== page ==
Not blogging about the FUBAR-ness that the House GOP pulled last night, because I am hung over, and it’s a Friday, and the sky looks like ashen.
Instead, I’m going to talk about something near and dear to my heart: jurisprudence. In my malingering state, I read this article on Reason, discussing Scalia’s decision in Heller. Damon Root’s argument essentially boils down to the claim that Scalia (who wrote the majority opinion) was inconsistent in applying his philosophy of judicial restraint in Heller:
“Following Scalia’s own rhetoric of modesty and restraint, why should the Supreme Court substitute its wisdom for that of the local officials directly accountable to the inhabitants of Washington, D.C.? What makes handgun bans and mandatory trigger locks clearly unconstitutional but not other “longstanding prohibitions,” to borrow Scalia’s phrase? More importantly, why entangle the federal courts in the political thicket at all? As Justice John Paul Stevens noted in his dissent, “no one has suggested that the political process is not working exactly as it should in mediating the debate between advocates and opponents of gun control.””
But this is not even the real argument of the article: Root’s real argument is to say that both judicial activism and judicial restraint are misguided philosophies. In his opinion, the real role of the judiciary is this:
“If anything, such examples confirm that the last thing we need is more or better judicial restraint. What we need is a principled form of judicial activism, one that consistently upholds individual liberty while strictly limiting state power. Too bad neither the right nor the left seem very interested in that.”
This just sounds strange coming from a libertarian perspective, but on closer examination, I think it makes sense. In fact, I will go one step further: if judges aren’t “activist” (in the derogatory sense of the word often employed by the right), then they might as well not be judges.
Damon Root is right: the whole purpose of the court is to protect individual rights against the tyranny of the majority. This is the only thing that legitimates the existence of a supremely powerful, undemocratic institution in a democratic polity. The right always complains about “legislating from the bench,” except, of course, when such legislating from the bench goes their ideological way, as it did in Heller.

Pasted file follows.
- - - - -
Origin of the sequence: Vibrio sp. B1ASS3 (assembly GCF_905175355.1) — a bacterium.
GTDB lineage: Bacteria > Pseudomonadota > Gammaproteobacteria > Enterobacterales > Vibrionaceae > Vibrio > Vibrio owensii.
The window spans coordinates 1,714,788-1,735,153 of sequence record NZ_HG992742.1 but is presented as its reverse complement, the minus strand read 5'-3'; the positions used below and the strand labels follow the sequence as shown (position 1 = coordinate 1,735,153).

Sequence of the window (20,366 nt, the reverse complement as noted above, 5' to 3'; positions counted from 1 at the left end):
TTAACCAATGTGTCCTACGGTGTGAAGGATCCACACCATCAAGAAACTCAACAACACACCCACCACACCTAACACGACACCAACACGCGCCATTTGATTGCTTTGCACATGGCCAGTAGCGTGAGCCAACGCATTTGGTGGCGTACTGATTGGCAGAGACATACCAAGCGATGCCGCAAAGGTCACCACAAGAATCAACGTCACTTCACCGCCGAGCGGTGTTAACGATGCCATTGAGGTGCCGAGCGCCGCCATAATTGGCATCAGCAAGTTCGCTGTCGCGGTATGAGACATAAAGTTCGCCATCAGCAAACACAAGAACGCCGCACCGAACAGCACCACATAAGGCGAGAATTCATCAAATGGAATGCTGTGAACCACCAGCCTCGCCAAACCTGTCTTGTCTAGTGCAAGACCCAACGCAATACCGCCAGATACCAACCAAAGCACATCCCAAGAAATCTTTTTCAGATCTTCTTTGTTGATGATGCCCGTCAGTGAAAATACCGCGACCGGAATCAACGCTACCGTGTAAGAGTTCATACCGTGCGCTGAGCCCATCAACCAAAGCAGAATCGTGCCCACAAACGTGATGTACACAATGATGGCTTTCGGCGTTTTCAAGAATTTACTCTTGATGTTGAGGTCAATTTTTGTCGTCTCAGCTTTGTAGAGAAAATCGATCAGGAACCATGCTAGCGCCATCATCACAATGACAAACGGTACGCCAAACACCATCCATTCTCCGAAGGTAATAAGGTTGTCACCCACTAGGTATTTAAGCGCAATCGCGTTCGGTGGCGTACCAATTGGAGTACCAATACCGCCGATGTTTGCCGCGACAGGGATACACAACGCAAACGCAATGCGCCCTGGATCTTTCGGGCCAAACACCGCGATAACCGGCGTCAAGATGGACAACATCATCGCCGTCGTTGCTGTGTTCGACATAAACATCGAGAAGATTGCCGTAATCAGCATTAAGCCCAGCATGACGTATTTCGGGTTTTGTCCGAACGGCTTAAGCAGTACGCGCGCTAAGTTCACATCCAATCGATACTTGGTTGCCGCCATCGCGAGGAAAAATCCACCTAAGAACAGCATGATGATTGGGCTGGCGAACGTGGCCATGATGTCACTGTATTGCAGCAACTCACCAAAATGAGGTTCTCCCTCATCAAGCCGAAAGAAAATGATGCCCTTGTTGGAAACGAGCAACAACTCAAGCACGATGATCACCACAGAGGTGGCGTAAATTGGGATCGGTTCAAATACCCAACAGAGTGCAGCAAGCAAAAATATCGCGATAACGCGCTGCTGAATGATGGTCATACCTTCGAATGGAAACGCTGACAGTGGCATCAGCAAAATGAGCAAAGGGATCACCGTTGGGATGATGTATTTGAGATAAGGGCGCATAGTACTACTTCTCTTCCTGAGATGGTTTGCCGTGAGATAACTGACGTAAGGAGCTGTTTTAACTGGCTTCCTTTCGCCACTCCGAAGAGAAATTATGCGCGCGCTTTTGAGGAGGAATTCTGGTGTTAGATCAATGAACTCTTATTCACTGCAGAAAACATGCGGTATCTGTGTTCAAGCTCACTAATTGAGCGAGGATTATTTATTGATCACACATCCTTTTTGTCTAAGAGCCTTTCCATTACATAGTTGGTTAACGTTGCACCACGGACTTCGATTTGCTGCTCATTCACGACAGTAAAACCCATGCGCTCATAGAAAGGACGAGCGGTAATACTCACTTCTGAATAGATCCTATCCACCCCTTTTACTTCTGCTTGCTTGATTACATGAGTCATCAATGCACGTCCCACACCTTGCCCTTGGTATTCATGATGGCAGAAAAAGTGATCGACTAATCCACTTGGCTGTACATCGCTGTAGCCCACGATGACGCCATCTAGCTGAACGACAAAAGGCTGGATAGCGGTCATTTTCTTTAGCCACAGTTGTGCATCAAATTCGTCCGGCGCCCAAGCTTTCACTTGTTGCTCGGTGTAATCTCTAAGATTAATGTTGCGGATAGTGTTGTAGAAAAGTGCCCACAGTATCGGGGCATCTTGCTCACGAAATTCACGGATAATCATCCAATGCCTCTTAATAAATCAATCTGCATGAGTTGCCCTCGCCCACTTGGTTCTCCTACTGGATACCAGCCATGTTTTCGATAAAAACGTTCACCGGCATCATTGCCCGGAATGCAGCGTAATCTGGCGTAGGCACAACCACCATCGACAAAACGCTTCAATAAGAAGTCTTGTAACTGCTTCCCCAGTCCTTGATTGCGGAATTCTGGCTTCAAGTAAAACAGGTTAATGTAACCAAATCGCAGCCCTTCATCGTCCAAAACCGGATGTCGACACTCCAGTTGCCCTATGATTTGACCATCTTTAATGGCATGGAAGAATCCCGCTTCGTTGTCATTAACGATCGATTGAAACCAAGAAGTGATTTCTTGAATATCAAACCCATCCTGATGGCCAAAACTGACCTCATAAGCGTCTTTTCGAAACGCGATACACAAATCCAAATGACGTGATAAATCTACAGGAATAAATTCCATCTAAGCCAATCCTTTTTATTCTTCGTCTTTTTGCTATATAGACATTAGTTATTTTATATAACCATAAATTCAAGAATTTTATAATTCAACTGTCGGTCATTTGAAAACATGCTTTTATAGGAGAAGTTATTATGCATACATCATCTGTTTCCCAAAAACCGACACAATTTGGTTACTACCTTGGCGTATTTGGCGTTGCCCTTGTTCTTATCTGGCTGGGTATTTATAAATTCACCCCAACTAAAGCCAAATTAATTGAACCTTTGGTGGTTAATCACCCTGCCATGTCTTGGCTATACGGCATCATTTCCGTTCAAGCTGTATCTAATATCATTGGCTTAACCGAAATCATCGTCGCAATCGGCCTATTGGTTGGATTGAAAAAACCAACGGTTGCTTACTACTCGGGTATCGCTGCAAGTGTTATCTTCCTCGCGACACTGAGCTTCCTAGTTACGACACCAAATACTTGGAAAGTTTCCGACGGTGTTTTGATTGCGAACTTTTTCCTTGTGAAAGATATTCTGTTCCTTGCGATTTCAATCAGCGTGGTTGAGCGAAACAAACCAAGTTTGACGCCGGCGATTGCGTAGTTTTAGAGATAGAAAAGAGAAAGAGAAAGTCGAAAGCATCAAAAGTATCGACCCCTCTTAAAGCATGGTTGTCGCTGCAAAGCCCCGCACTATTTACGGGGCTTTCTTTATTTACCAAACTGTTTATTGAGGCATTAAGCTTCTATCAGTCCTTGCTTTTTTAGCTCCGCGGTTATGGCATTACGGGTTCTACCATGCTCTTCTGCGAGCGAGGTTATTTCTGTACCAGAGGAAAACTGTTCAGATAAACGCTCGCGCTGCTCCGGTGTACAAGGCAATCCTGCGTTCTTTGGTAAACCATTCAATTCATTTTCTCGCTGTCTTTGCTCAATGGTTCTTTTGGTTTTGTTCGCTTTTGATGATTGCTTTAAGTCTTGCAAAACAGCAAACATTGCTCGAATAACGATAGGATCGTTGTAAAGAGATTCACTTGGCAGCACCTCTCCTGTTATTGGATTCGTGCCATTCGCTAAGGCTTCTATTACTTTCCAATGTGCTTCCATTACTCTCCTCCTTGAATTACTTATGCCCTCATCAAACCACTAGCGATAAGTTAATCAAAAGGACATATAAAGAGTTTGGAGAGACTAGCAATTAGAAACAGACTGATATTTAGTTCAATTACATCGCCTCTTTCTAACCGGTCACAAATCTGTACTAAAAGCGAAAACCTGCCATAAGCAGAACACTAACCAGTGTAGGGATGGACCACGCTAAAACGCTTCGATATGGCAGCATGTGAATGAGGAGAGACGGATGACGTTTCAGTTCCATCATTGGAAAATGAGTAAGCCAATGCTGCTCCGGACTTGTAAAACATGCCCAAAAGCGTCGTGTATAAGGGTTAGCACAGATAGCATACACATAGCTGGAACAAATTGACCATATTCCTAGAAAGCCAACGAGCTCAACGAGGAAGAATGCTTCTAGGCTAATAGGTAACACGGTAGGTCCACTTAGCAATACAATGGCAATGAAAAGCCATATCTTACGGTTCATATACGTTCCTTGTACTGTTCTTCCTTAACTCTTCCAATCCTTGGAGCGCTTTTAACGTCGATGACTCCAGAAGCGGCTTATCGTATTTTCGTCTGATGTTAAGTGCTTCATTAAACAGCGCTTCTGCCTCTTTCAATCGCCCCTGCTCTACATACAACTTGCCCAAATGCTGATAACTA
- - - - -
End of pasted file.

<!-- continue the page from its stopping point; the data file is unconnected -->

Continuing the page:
But instead of always being trapped in this discourse of “activism vs. restraint,” let’s just all recognize that this is what we have accepted when we adopted the Constitution. Yes we’ve given up a huge amount of power to judges who are not held accountable, but we’ve only done so because we think it’s worth the sacrifice. The right and the left both need to fucking acknowledge this. It’s just rational choice theory guys.
However, I am assuming, up until now, that it is, in fact, worth the sacrifice. Maybe it isn’t, and whether it is or isn’t can only be determined by the polity itself. One could make the argument of revealed preference by saying that since we haven’t changed those parts of the Constitution dealing with the judiciary, we therefore find the sacrifice acceptable, or at least tolerable.
Sure, it sounds plausible, but here I proffer an alternative: maybe the American people are not smart enough, or don’t care enough, to really think about whether it is in fact worth the sacrifice. This simply isn’t brought up in American political discourse: we tacitly accept the premise of the Judiciary, but we also bitch about it incessantly. It’s become an easy and cliched target. We can’t have it both ways.
That’s all I’m saying.